You can only check that at 100 or 200%, the intended viewing size and the one where the viewer can see and appreciate at once the overall image AND the pixeling niceness (or brush or pencil strokes, in analog media). If you apply AA at the large zoom factor you're working at without checking at those lower scales, you'll only see the trees (pixels), not the forest (piece).
You'll have to either open 2 windows of the same image if your software allows it (one large to work and one small to check), or constantly zoom in and out, for almost every single pixel you place. Tedious, but there's no workaround.

For the animation, the only crit I'd have is the face (eyes + mouth) look disconnected from the body, because the 'wings' don't appear to move along with it. I have no idea how this could be done, because of the near absence of detail.

Pixel Art / Re: (WIP) Seeking advice/critiques
« on: November 22, 2014, 12:33:56 am »
I think the point of both color edits is to show you that your colors are too 'basic', in a mental kind of way, and thus neither realistic nor visually striking: you need to get rid of the 'grass is green, earth is brown, stone is grey' mind set.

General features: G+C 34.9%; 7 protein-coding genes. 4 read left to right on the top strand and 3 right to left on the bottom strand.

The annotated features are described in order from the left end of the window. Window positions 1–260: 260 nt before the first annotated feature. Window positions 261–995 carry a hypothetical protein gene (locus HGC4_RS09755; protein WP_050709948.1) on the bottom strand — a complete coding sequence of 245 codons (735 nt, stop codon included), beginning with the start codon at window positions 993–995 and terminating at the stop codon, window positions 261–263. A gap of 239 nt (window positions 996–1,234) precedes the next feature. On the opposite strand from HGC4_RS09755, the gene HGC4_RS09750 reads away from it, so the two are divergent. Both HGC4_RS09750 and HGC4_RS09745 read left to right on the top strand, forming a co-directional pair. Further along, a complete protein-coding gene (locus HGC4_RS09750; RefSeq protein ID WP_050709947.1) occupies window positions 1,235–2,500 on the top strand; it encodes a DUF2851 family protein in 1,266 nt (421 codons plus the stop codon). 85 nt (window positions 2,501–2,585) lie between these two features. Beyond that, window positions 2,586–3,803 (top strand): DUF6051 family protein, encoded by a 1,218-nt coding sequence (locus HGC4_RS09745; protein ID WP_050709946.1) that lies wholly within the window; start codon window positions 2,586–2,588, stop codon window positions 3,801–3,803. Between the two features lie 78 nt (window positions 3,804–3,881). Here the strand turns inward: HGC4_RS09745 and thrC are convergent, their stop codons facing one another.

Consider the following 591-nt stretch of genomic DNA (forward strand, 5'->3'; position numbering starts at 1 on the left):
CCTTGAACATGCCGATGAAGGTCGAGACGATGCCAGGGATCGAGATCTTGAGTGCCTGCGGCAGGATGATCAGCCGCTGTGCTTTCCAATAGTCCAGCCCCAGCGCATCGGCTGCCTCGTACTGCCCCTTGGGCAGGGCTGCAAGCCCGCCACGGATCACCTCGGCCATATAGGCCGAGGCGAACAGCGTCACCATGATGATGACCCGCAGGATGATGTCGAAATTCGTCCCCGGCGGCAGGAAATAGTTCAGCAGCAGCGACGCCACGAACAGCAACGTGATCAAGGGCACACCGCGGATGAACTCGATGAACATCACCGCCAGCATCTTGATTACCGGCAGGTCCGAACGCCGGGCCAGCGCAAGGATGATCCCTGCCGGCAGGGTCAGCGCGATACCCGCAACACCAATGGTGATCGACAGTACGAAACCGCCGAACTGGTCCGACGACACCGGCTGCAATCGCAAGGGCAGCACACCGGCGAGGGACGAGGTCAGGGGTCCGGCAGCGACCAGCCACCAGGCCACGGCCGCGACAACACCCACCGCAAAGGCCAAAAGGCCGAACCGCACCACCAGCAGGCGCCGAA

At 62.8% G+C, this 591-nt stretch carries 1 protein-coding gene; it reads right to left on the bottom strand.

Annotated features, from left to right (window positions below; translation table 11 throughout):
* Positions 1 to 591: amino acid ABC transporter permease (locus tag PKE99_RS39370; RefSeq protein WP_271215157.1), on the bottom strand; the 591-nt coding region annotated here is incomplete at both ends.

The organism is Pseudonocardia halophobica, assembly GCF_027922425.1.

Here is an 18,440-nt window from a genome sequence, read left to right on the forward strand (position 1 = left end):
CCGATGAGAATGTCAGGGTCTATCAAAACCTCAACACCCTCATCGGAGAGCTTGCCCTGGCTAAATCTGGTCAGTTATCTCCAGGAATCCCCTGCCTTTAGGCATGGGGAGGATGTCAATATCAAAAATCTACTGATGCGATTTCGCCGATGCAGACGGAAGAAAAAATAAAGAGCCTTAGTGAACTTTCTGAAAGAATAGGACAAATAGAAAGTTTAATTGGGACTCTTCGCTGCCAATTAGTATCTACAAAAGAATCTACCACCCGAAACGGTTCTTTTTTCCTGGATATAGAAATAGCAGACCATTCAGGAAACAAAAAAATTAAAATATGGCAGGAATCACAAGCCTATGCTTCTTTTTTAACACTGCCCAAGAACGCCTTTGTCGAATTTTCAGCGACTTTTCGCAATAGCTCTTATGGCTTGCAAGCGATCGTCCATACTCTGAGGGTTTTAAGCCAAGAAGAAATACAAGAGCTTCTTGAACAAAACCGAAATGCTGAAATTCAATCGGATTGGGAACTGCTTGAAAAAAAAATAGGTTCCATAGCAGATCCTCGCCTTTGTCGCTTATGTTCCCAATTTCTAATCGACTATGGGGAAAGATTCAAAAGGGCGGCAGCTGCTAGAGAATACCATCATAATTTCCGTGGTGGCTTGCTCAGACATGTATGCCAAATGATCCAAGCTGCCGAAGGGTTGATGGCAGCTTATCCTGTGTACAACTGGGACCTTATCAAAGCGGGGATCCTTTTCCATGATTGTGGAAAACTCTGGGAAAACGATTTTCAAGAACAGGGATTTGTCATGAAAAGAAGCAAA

Look at reference images, or actual nature and look at the true colors that are actually there, especially those which are 'at the edge' of perception, like blue/purple shadows.

You have 19 colors, the last one (grey) likely accidental as it covers one pixel only (I couldn't find where). A piece with that much detail can have 32 or more without shame (if needed, of course).

Your color ramps (greens, browns etc) have very little hue shifting, they are disconnected in both color space and pixel space. Also you should avoid the use of pure (or nearly pure) greys: stone is rarely neutral. There are no dark tones.

Think of your palette as an interconnected whole, and recycle colors throughout the piece. More about this here and there.

The composition is good, but it makes the tree more the focal point than the building, which kind of contradicts the color balance (and maybe your intentions): the viewers eye is a bit torn between both.